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Broken line floods portion of Halifax

A portion of the Town of Halifax was flooded Tuesday night after a water line ruptured on Mountain Road, apparently as a result of road maintenance work taking place near…

Along Banister, concern about water levels

Several property owners who live along the shoreline of the Banister River have expressed concerns about the falling water level, echoing complaints some three years ago when the lake was…

Flyover nets $63,000 in pot plants


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Comets need to show improvement

Halifax County High School did some positive things in its season-opening win over Patrick County Friday night, but the level of competition should be significantly higher Friday when E.C. Glass…

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McDonnell stays mum on uranium, for now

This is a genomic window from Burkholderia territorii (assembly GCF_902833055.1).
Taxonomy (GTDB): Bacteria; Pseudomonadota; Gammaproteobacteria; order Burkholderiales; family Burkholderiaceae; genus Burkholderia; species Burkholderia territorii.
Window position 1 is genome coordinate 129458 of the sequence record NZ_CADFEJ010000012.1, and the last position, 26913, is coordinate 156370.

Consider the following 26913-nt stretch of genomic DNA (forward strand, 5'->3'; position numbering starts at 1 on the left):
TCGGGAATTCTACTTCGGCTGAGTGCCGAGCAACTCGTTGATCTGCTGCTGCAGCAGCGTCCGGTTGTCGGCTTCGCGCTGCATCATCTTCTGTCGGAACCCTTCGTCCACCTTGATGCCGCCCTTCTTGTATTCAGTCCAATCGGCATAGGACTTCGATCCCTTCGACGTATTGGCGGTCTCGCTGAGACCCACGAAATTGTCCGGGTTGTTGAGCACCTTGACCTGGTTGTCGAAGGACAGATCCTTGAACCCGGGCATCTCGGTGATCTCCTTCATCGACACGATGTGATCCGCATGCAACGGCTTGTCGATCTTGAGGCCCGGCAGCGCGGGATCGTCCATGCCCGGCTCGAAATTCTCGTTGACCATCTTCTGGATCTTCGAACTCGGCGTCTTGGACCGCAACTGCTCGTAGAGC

SoVaNow.com / January 10, 2013
BY MARY BETH JACKSON
Danville Register & Bee
Reprinted with permission


RICHMOND — Gov. Bob McDonnell is keeping his silence on the uranium mining issue, citing the absence of a final-but-delayed socioeconomic impact.

In a letter read by Del. Terry Kilgore, chairman of the Virginia Coal and Energy Commission, the governor said he had received an interim report on the socioeconomic study, and saw uncertainties. Kilgore shared the letter’s contents with the Coal and Energy Commission Monday.

“I can say at this point that results seem to be mixed about whether or not this should go forward,” McDonnell wrote.

He added: “I feel like I should wait for this final report before making a final decision on this issue.”

McDonnell formed the Uranium Working Group a year ago to research the potential benefits and pitfalls of allowing uranium mining and milling in Virginia. The group submitted its final report in December to governor, but it was missing the socioeconomic component.

That report could not be finished by the December deadline. Instead, the report is due Jan. 15.

The working group’s contractor for the report, Wright Engineering, had a difficult time finding a subcontractor that could do the work that didn’t have ties to factions on either side of the uranium mining debate. The firm eventually contracted ORI, a Herndon company, to do the work, but the late start pushed back its completion.

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